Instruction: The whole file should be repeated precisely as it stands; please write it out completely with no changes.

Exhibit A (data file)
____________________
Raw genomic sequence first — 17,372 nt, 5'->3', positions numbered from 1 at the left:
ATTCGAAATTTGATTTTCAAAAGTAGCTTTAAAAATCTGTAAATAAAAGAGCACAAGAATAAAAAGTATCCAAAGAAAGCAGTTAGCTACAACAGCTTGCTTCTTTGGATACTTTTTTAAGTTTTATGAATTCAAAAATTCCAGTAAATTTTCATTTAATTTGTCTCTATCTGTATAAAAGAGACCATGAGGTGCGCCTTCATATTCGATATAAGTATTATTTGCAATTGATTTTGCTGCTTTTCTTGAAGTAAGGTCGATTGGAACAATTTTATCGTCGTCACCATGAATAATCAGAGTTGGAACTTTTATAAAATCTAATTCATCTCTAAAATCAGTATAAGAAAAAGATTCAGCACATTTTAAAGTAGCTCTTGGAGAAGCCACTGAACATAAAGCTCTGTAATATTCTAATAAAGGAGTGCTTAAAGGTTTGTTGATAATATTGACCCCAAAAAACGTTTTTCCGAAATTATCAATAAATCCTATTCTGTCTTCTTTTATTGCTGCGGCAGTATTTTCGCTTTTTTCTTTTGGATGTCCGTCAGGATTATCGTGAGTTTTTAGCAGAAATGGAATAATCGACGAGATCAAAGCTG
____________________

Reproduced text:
Raw genomic sequence first — 17,372 nt, 5'->3', positions numbered from 1 at the left:
ATTCGAAATTTGATTTTCAAAAGTAGCTTTAAAAATCTGTAAATAAAAGAGCACAAGAATAAAAAGTATCCAAAGAAAGCAGTTAGCTACAACAGCTTGCTTCTTTGGATACTTTTTTAAGTTTTATGAATTCAAAAATTCCAGTAAATTTTCATTTAATTTGTCTCTATCTGTATAAAAGAGACCATGAGGTGCGCCTTCATATTCGATATAAGTATTATTTGCAATTGATTTTGCTGCTTTTCTTGAAGTAAGGTCGATTGGAACAATTTTATCGTCGTCACCATGAATAATCAGAGTTGGAACTTTTATAAAATCTAATTCATCTCTAAAATCAGTATAAGAAAAAGATTCAGCACATTTTAAAGTAGCTCTTGGAGAAGCCACTGAACATAAAGCTCTGTAATATTCTAATAAAGGAGTGCTTAAAGGTTTGTTGATAATATTGACCCCAAAAAACGTTTTTCCGAAATTATCAATAAATCCTATTCTGTCTTCTTTTATTGCTGCGGCAGTATTTTCGCTTTTTTCTTTTGGATGTCCGTCAGGATTATCGTGAGTTTTTAGCAGAAATGGAATAATCGACGAGATCAAAGCTG